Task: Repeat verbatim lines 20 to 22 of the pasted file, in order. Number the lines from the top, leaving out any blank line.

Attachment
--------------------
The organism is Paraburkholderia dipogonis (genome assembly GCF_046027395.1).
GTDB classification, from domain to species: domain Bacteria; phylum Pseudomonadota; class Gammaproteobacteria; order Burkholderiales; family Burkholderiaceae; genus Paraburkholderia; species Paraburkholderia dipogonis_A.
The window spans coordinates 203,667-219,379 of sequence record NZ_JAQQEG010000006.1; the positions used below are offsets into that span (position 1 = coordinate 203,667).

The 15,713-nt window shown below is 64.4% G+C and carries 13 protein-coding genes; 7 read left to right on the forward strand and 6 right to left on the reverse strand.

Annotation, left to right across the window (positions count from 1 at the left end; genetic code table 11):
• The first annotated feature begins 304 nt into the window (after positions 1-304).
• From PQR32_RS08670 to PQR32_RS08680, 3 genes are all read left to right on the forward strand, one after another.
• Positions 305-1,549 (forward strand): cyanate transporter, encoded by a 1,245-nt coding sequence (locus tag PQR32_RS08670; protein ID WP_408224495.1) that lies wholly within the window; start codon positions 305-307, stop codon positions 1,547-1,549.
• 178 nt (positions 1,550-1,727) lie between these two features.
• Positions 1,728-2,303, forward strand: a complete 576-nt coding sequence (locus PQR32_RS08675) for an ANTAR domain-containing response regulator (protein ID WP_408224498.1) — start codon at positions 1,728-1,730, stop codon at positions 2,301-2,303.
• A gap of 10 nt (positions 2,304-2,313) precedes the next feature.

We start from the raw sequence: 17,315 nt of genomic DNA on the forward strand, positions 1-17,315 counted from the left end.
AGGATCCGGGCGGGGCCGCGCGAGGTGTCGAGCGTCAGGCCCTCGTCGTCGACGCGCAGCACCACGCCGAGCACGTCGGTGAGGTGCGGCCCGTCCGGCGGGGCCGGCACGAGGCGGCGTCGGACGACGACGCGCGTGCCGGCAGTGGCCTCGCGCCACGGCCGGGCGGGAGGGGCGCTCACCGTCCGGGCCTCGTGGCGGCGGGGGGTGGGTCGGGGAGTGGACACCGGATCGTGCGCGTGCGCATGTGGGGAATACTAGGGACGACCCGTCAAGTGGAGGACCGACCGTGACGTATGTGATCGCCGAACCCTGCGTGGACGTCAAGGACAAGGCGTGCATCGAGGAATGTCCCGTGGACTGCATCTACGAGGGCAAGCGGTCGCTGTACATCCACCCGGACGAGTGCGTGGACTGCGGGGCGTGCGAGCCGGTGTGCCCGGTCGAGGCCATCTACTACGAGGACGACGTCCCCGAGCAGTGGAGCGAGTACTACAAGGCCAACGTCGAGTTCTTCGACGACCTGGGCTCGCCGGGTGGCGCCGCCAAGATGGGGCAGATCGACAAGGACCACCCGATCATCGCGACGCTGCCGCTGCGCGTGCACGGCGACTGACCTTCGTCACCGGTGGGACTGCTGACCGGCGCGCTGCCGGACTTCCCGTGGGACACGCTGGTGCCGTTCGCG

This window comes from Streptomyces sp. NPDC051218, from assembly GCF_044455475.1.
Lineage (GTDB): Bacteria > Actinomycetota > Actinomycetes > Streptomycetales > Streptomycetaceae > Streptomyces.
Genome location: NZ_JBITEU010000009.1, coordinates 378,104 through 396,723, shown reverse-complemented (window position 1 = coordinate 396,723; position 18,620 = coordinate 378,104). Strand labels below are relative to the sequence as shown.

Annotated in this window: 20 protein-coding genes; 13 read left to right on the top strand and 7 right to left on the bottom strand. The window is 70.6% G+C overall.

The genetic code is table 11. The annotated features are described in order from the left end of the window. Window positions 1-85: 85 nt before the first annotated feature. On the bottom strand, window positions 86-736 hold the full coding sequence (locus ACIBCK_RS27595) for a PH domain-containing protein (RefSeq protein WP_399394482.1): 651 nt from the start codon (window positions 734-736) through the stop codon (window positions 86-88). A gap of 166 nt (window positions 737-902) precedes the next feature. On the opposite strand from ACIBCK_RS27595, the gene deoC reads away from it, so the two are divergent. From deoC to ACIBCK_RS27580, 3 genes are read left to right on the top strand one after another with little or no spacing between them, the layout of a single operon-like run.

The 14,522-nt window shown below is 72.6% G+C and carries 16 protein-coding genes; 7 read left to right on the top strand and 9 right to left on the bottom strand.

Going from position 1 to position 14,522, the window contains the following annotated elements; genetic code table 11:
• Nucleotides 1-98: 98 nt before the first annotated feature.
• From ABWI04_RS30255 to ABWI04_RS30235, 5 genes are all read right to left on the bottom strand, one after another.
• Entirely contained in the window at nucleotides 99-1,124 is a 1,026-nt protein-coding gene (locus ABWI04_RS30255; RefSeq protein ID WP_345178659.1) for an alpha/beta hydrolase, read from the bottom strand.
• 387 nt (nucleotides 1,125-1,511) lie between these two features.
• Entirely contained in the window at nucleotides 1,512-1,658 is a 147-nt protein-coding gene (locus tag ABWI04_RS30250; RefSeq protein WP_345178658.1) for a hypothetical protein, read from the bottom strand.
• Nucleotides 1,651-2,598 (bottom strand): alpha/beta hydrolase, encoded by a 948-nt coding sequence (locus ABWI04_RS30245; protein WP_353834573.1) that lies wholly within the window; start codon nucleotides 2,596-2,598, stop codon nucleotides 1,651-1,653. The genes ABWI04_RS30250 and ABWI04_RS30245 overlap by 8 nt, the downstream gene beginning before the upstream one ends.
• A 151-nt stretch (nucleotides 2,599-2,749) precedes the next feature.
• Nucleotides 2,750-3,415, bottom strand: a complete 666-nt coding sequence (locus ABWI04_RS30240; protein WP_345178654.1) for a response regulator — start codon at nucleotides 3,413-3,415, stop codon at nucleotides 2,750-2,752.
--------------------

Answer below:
Going from position 1 to position 14,522, the window contains the following annotated elements; genetic code table 11:
• Nucleotides 1-98: 98 nt before the first annotated feature.
• From ABWI04_RS30255 to ABWI04_RS30235, 5 genes are all read right to left on the bottom strand, one after another.